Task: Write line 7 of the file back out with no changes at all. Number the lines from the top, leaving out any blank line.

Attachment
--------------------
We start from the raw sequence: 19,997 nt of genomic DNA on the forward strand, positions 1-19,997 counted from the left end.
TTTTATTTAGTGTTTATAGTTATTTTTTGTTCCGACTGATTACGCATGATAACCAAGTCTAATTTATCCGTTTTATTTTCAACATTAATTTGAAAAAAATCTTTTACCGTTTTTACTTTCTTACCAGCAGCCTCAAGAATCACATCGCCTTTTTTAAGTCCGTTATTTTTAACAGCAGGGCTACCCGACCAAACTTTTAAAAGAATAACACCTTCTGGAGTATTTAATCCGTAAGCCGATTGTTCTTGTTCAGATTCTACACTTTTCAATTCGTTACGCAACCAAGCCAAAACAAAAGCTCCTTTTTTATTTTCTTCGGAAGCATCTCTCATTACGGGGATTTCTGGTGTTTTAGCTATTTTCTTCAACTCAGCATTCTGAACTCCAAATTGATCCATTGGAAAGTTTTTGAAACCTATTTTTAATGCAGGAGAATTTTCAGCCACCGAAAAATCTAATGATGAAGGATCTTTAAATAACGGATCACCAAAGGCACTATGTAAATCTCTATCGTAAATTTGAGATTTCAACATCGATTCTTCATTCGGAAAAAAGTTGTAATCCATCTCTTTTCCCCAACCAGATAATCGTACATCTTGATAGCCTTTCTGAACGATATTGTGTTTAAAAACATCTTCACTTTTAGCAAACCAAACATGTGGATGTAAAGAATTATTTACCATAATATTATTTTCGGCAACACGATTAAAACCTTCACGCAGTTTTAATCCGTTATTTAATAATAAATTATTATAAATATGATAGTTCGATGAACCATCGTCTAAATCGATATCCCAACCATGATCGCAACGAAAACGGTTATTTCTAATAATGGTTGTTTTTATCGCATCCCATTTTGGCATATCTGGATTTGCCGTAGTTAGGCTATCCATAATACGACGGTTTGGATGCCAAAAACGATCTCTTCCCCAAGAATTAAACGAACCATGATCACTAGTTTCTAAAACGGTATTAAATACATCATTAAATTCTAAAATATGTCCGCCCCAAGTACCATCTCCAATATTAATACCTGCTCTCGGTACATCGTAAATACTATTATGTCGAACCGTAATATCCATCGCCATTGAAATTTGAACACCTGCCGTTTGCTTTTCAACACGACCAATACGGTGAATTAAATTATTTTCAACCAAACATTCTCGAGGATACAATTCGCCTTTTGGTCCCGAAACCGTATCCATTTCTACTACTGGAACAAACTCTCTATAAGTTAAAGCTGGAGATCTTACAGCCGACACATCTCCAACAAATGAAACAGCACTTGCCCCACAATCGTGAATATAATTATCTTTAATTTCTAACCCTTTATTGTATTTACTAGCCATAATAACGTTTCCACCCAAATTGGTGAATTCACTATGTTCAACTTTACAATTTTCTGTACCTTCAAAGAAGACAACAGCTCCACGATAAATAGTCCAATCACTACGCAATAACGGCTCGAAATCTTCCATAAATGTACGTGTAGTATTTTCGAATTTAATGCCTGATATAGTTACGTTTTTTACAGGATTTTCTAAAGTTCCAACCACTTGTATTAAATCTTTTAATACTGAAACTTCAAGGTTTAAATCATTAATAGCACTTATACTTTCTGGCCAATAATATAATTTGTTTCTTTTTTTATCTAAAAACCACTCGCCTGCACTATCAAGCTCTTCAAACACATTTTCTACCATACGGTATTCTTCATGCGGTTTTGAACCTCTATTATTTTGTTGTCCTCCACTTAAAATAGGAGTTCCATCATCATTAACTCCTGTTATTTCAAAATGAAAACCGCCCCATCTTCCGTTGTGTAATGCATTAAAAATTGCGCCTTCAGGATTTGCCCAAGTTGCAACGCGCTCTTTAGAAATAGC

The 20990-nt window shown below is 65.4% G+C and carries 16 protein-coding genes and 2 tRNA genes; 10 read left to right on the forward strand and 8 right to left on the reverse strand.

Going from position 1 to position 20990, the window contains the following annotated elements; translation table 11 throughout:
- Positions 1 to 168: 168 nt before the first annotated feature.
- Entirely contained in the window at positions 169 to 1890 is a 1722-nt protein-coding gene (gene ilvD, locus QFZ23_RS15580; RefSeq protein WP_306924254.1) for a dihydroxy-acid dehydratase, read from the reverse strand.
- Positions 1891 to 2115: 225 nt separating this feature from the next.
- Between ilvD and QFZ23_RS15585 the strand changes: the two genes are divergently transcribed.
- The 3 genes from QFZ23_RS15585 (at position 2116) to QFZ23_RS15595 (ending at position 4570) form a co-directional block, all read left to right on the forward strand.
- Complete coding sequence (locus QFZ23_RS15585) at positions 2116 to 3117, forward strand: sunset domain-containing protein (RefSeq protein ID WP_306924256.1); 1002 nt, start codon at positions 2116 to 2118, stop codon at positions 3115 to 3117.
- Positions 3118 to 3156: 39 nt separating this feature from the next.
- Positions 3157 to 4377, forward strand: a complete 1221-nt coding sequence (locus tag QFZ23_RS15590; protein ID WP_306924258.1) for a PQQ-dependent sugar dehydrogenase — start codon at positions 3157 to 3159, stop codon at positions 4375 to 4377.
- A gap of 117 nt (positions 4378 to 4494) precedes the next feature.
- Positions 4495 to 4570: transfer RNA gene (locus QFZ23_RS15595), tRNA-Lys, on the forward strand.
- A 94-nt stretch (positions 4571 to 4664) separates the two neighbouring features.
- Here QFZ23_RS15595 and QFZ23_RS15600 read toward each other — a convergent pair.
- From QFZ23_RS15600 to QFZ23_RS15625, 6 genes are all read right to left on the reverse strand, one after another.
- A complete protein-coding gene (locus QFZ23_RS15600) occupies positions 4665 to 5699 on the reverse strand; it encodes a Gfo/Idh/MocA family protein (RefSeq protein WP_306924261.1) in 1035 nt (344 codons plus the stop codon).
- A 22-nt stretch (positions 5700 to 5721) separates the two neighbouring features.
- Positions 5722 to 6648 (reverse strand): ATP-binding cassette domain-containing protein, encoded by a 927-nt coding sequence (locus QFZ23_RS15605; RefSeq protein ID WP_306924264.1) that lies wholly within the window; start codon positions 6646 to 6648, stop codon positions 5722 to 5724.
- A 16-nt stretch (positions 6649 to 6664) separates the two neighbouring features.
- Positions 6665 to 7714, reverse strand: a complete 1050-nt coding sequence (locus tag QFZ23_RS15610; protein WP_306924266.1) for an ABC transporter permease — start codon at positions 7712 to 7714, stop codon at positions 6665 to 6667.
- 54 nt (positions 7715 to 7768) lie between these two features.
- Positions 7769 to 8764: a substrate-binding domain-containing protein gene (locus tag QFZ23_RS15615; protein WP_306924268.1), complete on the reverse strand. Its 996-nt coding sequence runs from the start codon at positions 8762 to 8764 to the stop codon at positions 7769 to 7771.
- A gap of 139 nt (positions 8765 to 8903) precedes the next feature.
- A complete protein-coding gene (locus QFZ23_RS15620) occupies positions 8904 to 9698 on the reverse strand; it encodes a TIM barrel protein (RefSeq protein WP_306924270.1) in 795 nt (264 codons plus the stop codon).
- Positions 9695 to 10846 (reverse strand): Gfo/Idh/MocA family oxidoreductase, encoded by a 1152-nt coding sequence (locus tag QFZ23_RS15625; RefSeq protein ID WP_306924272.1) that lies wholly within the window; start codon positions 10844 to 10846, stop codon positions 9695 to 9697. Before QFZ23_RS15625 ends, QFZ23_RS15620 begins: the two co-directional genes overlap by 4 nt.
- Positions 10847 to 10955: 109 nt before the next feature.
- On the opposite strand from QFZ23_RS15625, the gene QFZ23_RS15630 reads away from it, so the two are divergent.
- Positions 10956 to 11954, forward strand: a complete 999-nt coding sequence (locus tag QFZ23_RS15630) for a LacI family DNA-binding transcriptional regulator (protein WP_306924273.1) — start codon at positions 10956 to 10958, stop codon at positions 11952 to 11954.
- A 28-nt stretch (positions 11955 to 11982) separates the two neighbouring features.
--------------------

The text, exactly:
- Positions 1891 to 2115: 225 nt separating this feature from the next.